Most people are wired to like consistency. Consistency represents a recognizable pattern, and in the way we run our crazy lives, patterns provide relative predictability. As a result, if I’m doing things in a somewhat consistent way, I know that I can naturally increase my percentage of predictability, which gives my brain a tiny shot of dopamine, which makes me “feel good”.
Conversely, if “things”-let’s now substitute the specific of “sales” for the generality of “things”-are not consistent, and they don’t follow a process, then, there’s going to be very little predictability; therefore, no dopamine, and salespeople very quickly move to the state of “not feeling good”. Sales predictability regarding opportunities and prospects cascades from high to low while their forecastability factor plummets from 80 percentiles to zippo at worst or “just confused” at best. Once that happens, average salespeople become distracted, they run from activity to activity and become totally disconnected from any consistent pattern finally launching themselves off the end-of-the-quarter cliff at 100 miles an hour. Lots of activity, little productivity, lousy quarter.
Of course, sales is about having solid relationships with customers, but in today’s increasingly complex world of sales and marketing, much more important is the ability to provide our salespeople with formal processes that they can and want to use, simple tools that click into those processes and interoperable CRM systems that are highly integrated with those tools such that easy-to-use platforms such as Salesforce become the center of their selling universe.
The process of selling then becomes Wash, Rinse, Repeat. The formal process of selling becomes the stabilizing factor, sales professionals have all of their tools in one place, prospects and salespeople are provided with easy to digest content that they can both use in the selling and closing process. Consistency goes up. Predictability goes up. Dopamine goes up. Everyone’s happy.
Wash, Rinse, Repeat. Not so hard in concept. Wicked hard to execute on...just takes consistency of practice, so here's an idea. What if in your sales meeting this Monday morning, you were to agree on nailing down just one difficult sales skill related to your current sales process over the period of the balance of this month? One skill, three weeks of hard practice and consistent drills. Seems that it would work, what do you think?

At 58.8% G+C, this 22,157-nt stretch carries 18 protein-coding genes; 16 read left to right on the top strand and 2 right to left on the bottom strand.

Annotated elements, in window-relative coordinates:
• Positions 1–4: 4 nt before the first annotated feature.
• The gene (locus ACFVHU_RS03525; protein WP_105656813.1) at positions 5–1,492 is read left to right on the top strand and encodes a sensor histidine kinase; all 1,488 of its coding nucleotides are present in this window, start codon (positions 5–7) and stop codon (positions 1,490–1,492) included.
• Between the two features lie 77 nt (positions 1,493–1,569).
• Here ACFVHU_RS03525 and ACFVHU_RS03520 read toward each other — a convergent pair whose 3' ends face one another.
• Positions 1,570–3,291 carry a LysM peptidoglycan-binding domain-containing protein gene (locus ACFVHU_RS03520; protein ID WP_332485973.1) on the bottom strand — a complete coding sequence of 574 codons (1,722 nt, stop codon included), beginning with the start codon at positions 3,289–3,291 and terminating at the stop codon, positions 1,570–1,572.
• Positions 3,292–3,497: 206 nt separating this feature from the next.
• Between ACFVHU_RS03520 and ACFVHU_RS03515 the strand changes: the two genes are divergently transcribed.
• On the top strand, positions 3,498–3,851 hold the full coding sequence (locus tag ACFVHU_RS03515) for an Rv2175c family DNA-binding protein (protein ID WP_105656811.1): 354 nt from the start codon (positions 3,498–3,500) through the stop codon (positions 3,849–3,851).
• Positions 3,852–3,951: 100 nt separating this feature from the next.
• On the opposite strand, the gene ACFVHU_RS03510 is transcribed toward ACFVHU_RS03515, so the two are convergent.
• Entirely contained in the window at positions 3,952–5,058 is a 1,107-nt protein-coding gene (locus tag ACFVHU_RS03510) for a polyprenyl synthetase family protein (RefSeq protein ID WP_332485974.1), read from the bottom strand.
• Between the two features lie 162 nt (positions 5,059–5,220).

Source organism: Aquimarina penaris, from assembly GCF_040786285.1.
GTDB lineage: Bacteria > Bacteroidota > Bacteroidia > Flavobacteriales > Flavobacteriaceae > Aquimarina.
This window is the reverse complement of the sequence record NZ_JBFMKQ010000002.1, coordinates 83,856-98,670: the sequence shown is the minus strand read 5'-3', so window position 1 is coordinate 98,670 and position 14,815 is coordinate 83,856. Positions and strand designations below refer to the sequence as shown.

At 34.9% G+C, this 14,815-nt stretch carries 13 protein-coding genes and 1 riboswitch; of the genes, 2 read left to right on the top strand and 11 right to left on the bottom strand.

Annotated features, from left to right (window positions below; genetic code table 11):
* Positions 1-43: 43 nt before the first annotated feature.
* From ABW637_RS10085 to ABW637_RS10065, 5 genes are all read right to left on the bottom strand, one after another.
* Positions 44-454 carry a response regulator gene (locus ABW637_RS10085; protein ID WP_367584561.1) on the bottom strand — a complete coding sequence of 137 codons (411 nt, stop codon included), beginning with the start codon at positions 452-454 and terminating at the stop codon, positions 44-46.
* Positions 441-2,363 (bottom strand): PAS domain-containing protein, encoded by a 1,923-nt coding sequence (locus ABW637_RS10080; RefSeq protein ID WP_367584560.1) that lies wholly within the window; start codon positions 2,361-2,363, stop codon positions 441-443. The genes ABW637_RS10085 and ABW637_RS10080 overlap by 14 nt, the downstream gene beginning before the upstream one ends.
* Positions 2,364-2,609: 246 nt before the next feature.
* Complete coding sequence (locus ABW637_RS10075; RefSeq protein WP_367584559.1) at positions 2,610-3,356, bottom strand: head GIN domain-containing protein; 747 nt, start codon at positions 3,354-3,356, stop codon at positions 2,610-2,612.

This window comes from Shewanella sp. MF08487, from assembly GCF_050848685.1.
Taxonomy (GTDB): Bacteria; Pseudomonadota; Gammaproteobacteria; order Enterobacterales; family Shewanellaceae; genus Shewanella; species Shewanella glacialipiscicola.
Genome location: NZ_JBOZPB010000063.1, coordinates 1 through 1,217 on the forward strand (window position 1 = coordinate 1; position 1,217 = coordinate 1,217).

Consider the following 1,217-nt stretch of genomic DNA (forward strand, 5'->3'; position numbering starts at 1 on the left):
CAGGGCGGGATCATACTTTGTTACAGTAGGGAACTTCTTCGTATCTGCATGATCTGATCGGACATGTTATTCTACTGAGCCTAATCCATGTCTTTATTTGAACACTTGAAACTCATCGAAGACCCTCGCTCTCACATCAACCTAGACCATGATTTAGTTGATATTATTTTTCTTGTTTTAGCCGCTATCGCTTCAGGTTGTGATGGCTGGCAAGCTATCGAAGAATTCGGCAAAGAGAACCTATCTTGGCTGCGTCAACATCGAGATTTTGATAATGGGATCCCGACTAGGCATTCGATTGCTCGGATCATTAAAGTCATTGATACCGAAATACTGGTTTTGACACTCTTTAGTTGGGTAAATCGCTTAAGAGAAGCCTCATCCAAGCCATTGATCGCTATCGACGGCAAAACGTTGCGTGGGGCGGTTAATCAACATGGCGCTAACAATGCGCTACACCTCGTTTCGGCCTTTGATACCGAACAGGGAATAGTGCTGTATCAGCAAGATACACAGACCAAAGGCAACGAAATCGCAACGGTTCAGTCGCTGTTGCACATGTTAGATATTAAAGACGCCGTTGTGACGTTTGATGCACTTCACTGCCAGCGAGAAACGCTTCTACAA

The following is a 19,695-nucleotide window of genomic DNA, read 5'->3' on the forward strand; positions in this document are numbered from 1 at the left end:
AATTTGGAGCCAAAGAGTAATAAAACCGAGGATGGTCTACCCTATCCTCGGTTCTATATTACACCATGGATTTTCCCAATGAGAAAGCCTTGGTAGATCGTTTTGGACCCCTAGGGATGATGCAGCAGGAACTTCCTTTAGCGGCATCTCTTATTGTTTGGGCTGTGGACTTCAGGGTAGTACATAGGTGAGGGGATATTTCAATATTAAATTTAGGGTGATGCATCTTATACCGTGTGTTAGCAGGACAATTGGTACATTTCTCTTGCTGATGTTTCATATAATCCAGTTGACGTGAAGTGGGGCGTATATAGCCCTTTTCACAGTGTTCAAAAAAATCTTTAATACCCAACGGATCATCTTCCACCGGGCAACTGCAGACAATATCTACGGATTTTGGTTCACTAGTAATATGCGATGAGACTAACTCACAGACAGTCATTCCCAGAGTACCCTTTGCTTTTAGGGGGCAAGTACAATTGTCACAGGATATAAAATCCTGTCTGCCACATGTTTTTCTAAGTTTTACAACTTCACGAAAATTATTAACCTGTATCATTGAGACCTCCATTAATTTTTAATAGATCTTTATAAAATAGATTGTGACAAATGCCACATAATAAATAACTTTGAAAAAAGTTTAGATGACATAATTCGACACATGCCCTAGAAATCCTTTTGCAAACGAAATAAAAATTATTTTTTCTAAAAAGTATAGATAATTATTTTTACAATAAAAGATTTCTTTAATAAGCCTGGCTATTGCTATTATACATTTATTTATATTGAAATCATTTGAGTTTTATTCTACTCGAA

In the meantime, have a great week selling as we all push toward the end of this quarter!
As most of you know, I'm a marketing professor at Tufts in my spare (?) time, where I have the pleasure of working with juniors and seniors in a unique program. Each semester, I embed five students/team into six companies to execute on complex, semester-long, marketing assignments, and I am now looking for companies for the fall semester. Companies have ranged in size from emerging startups to large corporations such as an international military contractor, a leading bank along with a wide variety of middle market businesses ranging in revenue from $5 to $100 million. The common factor is that they all have interesting and complex marketing projects. If you're interested, just email me, and I will set up a call to discuss this with you. It's a great opportunity to solve the marketing project idea that you've been thinking about, but haven't had the extra resources to put to it.